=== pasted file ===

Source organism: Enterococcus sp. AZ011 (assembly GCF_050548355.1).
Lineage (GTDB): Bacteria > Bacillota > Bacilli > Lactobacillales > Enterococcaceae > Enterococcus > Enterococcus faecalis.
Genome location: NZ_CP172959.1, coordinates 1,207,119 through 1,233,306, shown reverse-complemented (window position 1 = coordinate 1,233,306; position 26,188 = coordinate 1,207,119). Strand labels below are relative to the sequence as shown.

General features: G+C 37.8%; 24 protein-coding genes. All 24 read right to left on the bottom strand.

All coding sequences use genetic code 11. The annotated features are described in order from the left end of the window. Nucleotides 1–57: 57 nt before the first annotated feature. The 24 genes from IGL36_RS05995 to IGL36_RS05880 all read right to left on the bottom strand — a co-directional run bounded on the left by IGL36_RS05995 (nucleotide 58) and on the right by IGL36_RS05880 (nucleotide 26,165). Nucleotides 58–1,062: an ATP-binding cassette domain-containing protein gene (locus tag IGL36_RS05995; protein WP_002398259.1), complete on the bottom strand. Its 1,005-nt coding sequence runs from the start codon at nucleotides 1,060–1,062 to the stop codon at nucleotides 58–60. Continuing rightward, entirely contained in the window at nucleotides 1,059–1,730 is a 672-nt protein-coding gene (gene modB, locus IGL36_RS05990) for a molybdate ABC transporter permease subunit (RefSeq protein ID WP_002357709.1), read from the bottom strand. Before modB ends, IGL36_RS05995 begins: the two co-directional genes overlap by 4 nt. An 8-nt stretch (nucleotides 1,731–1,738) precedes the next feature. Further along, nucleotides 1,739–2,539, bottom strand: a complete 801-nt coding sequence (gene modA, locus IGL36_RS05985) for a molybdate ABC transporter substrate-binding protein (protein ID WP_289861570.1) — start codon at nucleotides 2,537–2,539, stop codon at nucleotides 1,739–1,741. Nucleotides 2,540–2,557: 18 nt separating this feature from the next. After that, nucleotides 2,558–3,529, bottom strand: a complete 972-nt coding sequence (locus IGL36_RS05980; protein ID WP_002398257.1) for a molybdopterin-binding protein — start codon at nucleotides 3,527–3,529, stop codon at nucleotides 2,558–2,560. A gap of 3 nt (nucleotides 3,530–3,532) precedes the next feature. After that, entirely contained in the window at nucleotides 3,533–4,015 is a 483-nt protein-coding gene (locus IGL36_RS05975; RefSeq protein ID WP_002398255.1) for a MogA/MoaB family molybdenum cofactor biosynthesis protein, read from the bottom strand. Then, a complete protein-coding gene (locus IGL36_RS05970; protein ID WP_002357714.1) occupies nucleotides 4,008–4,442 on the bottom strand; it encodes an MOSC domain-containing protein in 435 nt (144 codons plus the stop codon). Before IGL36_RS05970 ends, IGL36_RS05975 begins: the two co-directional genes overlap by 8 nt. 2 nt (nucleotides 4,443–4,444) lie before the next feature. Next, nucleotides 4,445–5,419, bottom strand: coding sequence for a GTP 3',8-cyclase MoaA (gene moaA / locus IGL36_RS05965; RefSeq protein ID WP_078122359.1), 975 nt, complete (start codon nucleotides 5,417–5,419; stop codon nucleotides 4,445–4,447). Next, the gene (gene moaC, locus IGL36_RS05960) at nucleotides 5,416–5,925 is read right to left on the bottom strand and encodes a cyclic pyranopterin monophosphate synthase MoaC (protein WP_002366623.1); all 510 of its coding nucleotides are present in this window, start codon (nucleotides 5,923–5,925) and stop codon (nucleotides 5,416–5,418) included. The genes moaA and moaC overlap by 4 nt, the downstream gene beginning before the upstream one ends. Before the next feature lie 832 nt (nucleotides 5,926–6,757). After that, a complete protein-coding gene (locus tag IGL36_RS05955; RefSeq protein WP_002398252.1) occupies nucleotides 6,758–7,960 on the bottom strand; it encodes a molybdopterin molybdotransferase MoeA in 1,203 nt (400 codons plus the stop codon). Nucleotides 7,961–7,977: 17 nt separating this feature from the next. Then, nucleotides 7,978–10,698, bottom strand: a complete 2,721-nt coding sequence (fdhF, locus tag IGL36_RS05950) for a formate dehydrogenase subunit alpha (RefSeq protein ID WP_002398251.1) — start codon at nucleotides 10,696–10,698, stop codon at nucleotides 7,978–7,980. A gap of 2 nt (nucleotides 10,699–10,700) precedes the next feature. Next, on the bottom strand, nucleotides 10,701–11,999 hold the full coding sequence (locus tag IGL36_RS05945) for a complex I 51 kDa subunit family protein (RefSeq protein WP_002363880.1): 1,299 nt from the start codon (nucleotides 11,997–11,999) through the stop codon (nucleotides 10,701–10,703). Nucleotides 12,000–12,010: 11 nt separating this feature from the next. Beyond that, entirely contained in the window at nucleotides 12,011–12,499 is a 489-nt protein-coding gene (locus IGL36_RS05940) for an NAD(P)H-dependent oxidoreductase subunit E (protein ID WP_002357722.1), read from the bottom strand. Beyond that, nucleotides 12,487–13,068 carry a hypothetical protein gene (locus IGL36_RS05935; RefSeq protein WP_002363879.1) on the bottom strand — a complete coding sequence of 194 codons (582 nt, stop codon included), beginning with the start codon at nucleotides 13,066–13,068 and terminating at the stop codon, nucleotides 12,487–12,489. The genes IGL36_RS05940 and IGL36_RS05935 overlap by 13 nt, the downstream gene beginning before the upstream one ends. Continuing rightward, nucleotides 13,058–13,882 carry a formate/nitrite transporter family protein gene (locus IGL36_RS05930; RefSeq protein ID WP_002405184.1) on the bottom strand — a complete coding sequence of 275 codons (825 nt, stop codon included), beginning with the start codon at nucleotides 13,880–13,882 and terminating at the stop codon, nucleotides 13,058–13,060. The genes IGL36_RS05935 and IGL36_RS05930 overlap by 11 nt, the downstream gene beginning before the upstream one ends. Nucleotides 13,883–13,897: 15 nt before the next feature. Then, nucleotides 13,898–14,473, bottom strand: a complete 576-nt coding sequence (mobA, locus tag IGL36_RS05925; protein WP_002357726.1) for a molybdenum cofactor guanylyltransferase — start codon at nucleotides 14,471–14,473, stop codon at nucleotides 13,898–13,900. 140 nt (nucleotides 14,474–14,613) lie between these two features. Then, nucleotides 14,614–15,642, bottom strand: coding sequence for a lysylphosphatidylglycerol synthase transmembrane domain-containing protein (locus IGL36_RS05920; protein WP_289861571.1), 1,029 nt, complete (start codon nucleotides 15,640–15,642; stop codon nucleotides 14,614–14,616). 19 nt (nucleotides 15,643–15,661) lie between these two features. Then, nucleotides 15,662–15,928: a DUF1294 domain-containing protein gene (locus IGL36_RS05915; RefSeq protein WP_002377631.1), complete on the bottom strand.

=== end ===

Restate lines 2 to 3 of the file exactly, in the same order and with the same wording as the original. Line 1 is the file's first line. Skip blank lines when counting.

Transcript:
Lineage (GTDB): Bacteria > Bacillota > Bacilli > Lactobacillales > Enterococcaceae > Enterococcus > Enterococcus faecalis.
Genome location: NZ_CP172959.1, coordinates 1,207,119 through 1,233,306, shown reverse-complemented (window position 1 = coordinate 1,233,306; position 26,188 = coordinate 1,207,119). Strand labels below are relative to the sequence as shown.